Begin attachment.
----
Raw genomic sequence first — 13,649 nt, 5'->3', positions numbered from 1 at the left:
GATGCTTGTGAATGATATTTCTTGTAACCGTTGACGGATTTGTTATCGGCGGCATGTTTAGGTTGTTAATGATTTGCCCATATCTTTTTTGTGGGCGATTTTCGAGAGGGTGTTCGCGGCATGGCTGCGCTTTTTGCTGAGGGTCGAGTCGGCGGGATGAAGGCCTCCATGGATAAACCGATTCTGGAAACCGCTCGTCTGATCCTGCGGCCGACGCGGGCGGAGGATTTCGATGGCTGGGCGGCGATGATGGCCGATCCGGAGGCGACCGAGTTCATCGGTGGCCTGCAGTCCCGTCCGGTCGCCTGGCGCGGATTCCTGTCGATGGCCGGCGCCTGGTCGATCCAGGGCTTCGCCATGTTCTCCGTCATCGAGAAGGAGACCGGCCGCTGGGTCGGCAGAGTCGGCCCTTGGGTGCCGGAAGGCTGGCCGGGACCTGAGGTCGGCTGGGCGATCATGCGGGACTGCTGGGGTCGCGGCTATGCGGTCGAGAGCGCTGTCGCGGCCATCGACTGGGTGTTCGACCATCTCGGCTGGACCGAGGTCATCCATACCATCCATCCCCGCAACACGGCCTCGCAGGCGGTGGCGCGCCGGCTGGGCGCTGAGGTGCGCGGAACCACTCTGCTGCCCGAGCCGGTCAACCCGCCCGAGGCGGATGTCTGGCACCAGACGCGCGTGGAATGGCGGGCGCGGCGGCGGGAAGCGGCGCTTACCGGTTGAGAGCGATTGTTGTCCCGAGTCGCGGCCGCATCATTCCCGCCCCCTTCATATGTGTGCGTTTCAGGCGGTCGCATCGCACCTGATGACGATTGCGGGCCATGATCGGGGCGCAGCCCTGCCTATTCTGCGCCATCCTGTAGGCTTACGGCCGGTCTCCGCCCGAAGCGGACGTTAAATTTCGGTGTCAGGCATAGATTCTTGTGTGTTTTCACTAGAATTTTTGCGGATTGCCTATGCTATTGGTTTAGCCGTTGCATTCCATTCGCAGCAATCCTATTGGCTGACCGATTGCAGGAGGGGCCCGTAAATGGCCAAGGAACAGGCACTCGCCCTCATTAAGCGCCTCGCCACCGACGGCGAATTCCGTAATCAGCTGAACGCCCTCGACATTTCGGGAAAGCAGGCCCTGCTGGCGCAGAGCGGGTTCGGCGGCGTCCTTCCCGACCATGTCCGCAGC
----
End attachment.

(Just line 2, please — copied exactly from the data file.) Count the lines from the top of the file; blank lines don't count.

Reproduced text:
GATGCTTGTGAATGATATTTCTTGTAACCGTTGACGGATTTGTTATCGGCGGCATGTTTAGGTTGTTAATGATTTGCCCATATCTTTTTTGTGGGCGATTTTCGAGAGGGTGTTCGCGGCATGGCTGCGCTTTTTGCTGAGGGTCGAGTCGGCGGGATGAAGGCCTCCATGGATAAACCGATTCTGGAAACCGCTCGTCTGATCCTGCGGCCGACGCGGGCGGAGGATTTCGATGGCTGGGCGGCGATGATGGCCGATCCGGAGGCGACCGAGTTCATCGGTGGCCTGCAGTCCCGTCCGGTCGCCTGGCGCGGATTCCTGTCGATGGCCGGCGCCTGGTCGATCCAGGGCTTCGCCATGTTCTCCGTCATCGAGAAGGAGACCGGCCGCTGGGTCGGCAGAGTCGGCCCTTGGGTGCCGGAAGGCTGGCCGGGACCTGAGGTCGGCTGGGCGATCATGCGGGACTGCTGGGGTCGCGGCTATGCGGTCGAGAGCGCTGTCGCGGCCATCGACTGGGTGTTCGACCATCTCGGCTGGACCGAGGTCATCCATACCATCCATCCCCGCAACACGGCCTCGCAGGCGGTGGCGCGCCGGCTGGGCGCTGAGGTGCGCGGAACCACTCTGCTGCCCGAGCCGGTCAACCCGCCCGAGGCGGATGTCTGGCACCAGACGCGCGTGGAATGGCGGGCGCGGCGGCGGGAAGCGGCGCTTACCGGTTGAGAGCGATTGTTGTCCCGAGTCGCGGCCGCATCATTCCCGCCCCCTTCATATGTGTGCGTTTCAGGCGGTCGCATCGCACCTGATGACGATTGCGGGCCATGATCGGGGCGCAGCCCTGCCTATTCTGCGCCATCCTGTAGGCTTACGGCCGGTCTCCGCCCGAAGCGGACGTTAAATTTCGGTGTCAGGCATAGATTCTTGTGTGTTTTCACTAGAATTTTTGCGGATTGCCTATGCTATTGGTTTAGCCGTTGCATTCCATTCGCAGCAATCCTATTGGCTGACCGATTGCAGGAGGGGCCCGTAAATGGCCAAGGAACAGGCACTCGCCCTCATTAAGCGCCTCGCCACCGACGGCGAATTCCGTAATCAGCTGAACGCCCTCGACATTTCGGGAAAGCAGGCCCTGCTGGCGCAGAGCGGGTTCGGCGGCGTCCTTCCCGACCATGTCCGCAGC